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NCJ Number: 196080 Find in a Library
Title: Model van Justitiele Jeugd-Voorzieningen Voor Prognose van de Capaciteit (Model of Juvenile Judical Capacity)
Author(s): G. L. A. M. Huijbregts; F. P. van Tulder; D. E. G. Moolenaar
Date Published: 2001
Page Count: 158
Sponsoring Agency: Netherlands Ministry of Justice
2500 Eh the Hague, Netherlands
Sale Source: Netherlands Ministry of Justice
Research and Documentation Centre
Box 20301
2500 Eh the Hague,
Type: Legislation/Policy Analysis
Format: Document
Language: Dutch
Country: Netherlands
Annotation: This document describes a forecasting model of the capacity needed in child protection and juvenile justice.
Abstract: In the Netherlands, the WODC (Research and Documentation Center) has been responsible for the yearly release of forecasts of the capacity needed for various judicial sanctions and measures since 1998. One of the goals of the WODC is to improve the methodological quality in the various areas covered by the forecasts. Juveniles enter the judicial system either by civil or penal law procedure. The model explains the various socioeconomic, demographic, and law enforcement variables such as income, number of juveniles, divorce rate, migration, percentage of non-natives, and the arrest rate. An error-correction model is used to allow for long-term and short-term relations of the variables. Long-term relations dominate the results. Twenty-percent of the inflow into the civil law channel is accounted for by the explanatory variables and 40 percent by trend, which is acceptable for forecasting purposes but not in terms of explanation. The inflow into the penal channel (the number of juvenile suspects) is differentiated according to four types of offenses: simple theft, aggravated theft, violent crime, and other offenses. With the exception of the latter type, the explanatory variables account for 50 percent to 60 percent of the variance. The trend accounts for less than 10 percent. This is satisfactory, especially since the most important type of offense in terms of capacity requirements –- violence -– is mainly accounted for by the percentage of second-generation non-natives. The percentage of second-generation non-natives can be quite precisely forecasted, unlike most other explanatory variables. A second stage of the model estimates the transformation of the inflow into community service orders of different kinds (alternative forms of punishment and task sanctions) and required placement capacity in detention and remedial juvenile institutions. The associated capacity requirements have been modeled by means of a stock flow model in order to allow for the long duration of civil and penal measures. Due to data problems the modeling of the second stage is sketchy in several parts. While the present explanatory model is thought to be the best that is currently available, substantial improvements can be made when more detailed information becomes available. 40 figures, 23 tables, 77 footnotes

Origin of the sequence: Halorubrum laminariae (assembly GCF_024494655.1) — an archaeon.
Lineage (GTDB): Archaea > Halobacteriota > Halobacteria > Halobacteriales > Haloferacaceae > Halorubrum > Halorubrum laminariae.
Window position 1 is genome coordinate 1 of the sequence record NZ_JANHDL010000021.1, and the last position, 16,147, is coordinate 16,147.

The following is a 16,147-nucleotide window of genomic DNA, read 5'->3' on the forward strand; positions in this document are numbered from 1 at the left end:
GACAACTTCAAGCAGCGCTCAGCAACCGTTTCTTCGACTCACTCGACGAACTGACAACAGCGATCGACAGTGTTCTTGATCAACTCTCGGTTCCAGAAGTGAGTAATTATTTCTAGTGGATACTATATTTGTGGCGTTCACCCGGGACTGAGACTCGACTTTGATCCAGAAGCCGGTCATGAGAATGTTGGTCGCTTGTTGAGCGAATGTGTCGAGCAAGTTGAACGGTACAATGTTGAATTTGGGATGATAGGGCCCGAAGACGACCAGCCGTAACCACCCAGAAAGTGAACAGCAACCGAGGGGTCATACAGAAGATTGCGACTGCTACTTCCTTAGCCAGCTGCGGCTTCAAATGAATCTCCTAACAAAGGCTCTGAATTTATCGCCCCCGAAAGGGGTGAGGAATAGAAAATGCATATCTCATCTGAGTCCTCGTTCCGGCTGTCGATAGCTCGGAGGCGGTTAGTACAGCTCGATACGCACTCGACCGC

Main Term(s): Foreign juvenile justice systems; Netherlands
Index Term(s): Foreign countries; Foreign criminal justice systems; Foreign juvenile delinquency; Juvenile justice management; Juvenile justice system
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